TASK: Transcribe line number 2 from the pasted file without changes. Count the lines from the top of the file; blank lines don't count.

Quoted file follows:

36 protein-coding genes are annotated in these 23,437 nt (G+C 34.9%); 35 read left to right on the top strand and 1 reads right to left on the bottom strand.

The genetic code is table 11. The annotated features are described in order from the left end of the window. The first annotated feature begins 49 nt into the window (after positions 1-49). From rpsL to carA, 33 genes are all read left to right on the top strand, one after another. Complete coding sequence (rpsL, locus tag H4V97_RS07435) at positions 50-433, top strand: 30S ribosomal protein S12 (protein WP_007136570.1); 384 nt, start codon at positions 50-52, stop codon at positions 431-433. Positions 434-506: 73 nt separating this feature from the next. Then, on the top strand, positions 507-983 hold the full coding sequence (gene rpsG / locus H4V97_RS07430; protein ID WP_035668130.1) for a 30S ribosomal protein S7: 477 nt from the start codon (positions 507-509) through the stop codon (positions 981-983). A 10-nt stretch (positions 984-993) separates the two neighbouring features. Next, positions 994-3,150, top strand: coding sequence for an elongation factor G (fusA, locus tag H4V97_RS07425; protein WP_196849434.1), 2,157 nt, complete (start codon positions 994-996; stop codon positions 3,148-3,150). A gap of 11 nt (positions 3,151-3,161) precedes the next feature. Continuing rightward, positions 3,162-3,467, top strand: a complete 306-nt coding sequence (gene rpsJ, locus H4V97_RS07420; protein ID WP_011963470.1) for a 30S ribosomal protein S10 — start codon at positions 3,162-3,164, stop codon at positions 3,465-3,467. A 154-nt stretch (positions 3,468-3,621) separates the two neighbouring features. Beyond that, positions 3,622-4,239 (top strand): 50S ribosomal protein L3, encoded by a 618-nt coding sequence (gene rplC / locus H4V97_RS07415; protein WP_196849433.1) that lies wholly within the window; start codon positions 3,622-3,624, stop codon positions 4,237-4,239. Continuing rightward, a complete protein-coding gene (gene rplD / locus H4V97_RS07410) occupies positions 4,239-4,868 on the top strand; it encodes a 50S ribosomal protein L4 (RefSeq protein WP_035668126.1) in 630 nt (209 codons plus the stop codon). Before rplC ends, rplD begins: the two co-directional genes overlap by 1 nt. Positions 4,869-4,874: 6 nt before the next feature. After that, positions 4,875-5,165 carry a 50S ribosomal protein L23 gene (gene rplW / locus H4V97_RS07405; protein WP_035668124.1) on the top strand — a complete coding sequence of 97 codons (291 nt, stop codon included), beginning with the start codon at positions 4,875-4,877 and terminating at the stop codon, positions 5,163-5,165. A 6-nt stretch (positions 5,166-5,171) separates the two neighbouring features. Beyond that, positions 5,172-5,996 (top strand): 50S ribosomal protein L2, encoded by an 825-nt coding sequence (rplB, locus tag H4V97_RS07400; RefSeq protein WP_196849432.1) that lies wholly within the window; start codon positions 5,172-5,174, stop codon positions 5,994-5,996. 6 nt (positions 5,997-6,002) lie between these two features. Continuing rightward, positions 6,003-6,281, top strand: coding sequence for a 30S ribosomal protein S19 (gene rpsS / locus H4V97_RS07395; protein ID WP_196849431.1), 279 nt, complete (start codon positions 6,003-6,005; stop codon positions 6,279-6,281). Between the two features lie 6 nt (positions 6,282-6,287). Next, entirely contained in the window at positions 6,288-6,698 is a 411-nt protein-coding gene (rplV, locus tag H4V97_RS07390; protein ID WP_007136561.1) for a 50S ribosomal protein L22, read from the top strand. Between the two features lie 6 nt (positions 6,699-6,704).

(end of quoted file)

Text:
The genetic code is table 11. The annotated features are described in order from the left end of the window. The first annotated feature begins 49 nt into the window (after positions 1-49). From rpsL to carA, 33 genes are all read left to right on the top strand, one after another. Complete coding sequence (rpsL, locus tag H4V97_RS07435) at positions 50-433, top strand: 30S ribosomal protein S12 (protein WP_007136570.1); 384 nt, start codon at positions 50-52, stop codon at positions 431-433. Positions 434-506: 73 nt separating this feature from the next. Then, on the top strand, positions 507-983 hold the full coding sequence (gene rpsG / locus H4V97_RS07430; protein ID WP_035668130.1) for a 30S ribosomal protein S7: 477 nt from the start codon (positions 507-509) through the stop codon (positions 981-983). A 10-nt stretch (positions 984-993) separates the two neighbouring features. Next, positions 994-3,150, top strand: coding sequence for an elongation factor G (fusA, locus tag H4V97_RS07425; protein WP_196849434.1), 2,157 nt, complete (start codon positions 994-996; stop codon positions 3,148-3,150). A gap of 11 nt (positions 3,151-3,161) precedes the next feature. Continuing rightward, positions 3,162-3,467, top strand: a complete 306-nt coding sequence (gene rpsJ, locus H4V97_RS07420; protein ID WP_011963470.1) for a 30S ribosomal protein S10 — start codon at positions 3,162-3,164, stop codon at positions 3,465-3,467. A 154-nt stretch (positions 3,468-3,621) separates the two neighbouring features. Beyond that, positions 3,622-4,239 (top strand): 50S ribosomal protein L3, encoded by a 618-nt coding sequence (gene rplC / locus H4V97_RS07415; protein WP_196849433.1) that lies wholly within the window; start codon positions 3,622-3,624, stop codon positions 4,237-4,239. Continuing rightward, a complete protein-coding gene (gene rplD / locus H4V97_RS07410) occupies positions 4,239-4,868 on the top strand; it encodes a 50S ribosomal protein L4 (RefSeq protein WP_035668126.1) in 630 nt (209 codons plus the stop codon). Before rplC ends, rplD begins: the two co-directional genes overlap by 1 nt. Positions 4,869-4,874: 6 nt before the next feature. After that, positions 4,875-5,165 carry a 50S ribosomal protein L23 gene (gene rplW / locus H4V97_RS07405; protein WP_035668124.1) on the top strand — a complete coding sequence of 97 codons (291 nt, stop codon included), beginning with the start codon at positions 4,875-4,877 and terminating at the stop codon, positions 5,163-5,165. A 6-nt stretch (positions 5,166-5,171) separates the two neighbouring features. Beyond that, positions 5,172-5,996 (top strand): 50S ribosomal protein L2, encoded by an 825-nt coding sequence (rplB, locus tag H4V97_RS07400; RefSeq protein WP_196849432.1) that lies wholly within the window; start codon positions 5,172-5,174, stop codon positions 5,994-5,996. 6 nt (positions 5,997-6,002) lie between these two features. Continuing rightward, positions 6,003-6,281, top strand: coding sequence for a 30S ribosomal protein S19 (gene rpsS / locus H4V97_RS07395; protein ID WP_196849431.1), 279 nt, complete (start codon positions 6,003-6,005; stop codon positions 6,279-6,281). Between the two features lie 6 nt (positions 6,282-6,287). Next, entirely contained in the window at positions 6,288-6,698 is a 411-nt protein-coding gene (rplV, locus tag H4V97_RS07390; protein ID WP_007136561.1) for a 50S ribosomal protein L22, read from the top strand. Between the two features lie 6 nt (positions 6,699-6,704).